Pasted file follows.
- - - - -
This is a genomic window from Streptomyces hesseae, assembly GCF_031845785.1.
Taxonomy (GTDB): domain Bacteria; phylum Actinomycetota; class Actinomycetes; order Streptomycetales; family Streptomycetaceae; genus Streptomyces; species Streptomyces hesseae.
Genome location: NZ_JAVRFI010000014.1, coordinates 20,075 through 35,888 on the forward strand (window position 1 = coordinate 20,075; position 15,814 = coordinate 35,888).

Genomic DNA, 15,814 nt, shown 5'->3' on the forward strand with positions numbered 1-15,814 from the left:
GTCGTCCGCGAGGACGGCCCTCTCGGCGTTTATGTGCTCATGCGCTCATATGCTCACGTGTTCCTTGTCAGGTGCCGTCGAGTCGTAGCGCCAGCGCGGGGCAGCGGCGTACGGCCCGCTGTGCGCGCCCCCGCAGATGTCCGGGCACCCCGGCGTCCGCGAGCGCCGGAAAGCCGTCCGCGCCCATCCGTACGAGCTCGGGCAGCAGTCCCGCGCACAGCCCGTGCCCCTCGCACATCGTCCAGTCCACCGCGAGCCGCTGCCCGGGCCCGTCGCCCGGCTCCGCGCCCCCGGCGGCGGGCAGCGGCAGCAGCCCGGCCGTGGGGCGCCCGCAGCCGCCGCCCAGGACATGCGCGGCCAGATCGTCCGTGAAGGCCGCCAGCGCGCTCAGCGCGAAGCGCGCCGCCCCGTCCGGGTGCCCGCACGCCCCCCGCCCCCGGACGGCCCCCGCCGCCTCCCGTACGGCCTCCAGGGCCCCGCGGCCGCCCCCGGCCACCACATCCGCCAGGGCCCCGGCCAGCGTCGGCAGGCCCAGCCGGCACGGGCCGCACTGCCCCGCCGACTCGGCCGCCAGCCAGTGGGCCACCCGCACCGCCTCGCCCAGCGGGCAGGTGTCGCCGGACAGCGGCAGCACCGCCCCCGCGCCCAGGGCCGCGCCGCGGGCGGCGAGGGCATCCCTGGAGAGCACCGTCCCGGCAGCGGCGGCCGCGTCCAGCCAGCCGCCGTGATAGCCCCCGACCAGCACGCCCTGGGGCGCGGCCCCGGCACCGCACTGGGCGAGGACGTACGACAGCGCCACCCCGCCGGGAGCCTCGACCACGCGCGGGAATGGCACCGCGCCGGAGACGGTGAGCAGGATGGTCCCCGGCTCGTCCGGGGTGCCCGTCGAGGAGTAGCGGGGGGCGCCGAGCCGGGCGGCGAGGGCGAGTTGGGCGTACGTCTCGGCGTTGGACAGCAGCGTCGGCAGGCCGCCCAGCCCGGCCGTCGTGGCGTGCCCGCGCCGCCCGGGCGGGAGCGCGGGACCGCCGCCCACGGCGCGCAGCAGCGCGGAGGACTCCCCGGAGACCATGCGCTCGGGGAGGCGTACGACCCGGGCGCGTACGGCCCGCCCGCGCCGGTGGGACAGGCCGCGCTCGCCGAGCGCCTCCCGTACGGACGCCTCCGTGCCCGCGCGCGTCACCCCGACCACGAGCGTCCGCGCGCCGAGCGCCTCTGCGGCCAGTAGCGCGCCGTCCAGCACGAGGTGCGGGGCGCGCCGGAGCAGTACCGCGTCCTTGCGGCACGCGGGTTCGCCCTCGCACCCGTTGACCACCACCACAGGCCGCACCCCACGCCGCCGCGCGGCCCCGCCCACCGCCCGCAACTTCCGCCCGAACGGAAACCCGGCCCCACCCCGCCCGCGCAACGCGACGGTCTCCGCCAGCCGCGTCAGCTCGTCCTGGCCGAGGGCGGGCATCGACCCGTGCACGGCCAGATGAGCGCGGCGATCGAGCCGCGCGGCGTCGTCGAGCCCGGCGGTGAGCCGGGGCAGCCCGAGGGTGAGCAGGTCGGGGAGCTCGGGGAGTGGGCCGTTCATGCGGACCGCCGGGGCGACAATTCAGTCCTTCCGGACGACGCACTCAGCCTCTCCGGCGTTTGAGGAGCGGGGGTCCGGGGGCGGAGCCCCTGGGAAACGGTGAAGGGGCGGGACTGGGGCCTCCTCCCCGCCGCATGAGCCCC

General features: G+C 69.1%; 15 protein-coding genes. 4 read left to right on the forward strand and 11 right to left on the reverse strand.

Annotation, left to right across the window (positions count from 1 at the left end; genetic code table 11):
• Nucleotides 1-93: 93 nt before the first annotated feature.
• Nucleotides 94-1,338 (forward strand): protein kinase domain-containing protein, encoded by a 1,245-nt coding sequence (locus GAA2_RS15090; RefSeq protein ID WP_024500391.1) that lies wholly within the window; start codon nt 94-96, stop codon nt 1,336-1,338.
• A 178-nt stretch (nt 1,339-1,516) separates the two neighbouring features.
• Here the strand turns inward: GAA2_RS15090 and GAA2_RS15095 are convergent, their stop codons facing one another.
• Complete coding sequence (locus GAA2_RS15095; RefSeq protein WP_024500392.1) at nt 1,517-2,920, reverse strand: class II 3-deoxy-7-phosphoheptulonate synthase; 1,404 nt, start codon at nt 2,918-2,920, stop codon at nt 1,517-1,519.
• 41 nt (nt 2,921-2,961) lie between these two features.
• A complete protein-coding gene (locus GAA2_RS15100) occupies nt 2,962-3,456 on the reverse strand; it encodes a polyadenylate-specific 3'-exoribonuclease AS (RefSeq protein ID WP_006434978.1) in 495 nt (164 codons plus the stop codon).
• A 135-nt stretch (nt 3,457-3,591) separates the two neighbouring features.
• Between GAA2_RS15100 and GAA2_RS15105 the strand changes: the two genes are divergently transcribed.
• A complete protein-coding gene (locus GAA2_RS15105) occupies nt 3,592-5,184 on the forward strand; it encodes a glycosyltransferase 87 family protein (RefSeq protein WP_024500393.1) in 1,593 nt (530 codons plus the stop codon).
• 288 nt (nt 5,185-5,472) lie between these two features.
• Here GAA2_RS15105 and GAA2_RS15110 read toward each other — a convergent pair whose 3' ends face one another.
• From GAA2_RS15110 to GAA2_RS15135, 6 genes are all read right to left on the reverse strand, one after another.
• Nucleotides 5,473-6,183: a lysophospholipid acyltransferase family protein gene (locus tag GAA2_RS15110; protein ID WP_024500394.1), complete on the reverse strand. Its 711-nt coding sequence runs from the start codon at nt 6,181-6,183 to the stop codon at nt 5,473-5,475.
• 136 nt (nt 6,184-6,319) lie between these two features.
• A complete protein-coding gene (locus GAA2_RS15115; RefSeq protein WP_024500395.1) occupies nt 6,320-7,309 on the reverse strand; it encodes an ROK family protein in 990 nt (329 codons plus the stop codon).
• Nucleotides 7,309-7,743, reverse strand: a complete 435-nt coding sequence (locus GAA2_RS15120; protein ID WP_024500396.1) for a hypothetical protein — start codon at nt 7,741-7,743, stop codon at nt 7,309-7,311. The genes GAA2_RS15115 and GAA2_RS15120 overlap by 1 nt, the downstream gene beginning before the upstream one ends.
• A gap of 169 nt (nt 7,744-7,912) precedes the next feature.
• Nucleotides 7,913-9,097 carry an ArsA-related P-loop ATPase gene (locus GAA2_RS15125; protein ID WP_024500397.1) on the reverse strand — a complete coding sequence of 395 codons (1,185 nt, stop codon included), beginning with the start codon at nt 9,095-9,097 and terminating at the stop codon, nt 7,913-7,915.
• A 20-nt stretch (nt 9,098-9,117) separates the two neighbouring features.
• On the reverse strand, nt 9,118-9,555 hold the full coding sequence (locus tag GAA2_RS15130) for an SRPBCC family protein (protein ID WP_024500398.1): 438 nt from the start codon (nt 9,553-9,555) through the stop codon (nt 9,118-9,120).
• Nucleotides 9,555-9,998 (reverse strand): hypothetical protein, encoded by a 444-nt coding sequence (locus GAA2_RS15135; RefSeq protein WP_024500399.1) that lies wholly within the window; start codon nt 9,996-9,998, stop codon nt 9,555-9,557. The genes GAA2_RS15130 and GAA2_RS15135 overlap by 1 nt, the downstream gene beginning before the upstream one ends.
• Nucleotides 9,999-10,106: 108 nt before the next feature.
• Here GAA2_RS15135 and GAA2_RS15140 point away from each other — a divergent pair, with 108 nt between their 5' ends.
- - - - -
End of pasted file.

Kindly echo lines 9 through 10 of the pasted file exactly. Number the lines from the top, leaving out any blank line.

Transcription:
• Nucleotides 94-1,338 (forward strand): protein kinase domain-containing protein, encoded by a 1,245-nt coding sequence (locus GAA2_RS15090; RefSeq protein ID WP_024500391.1) that lies wholly within the window; start codon nt 94-96, stop codon nt 1,336-1,338.
• A 178-nt stretch (nt 1,339-1,516) separates the two neighbouring features.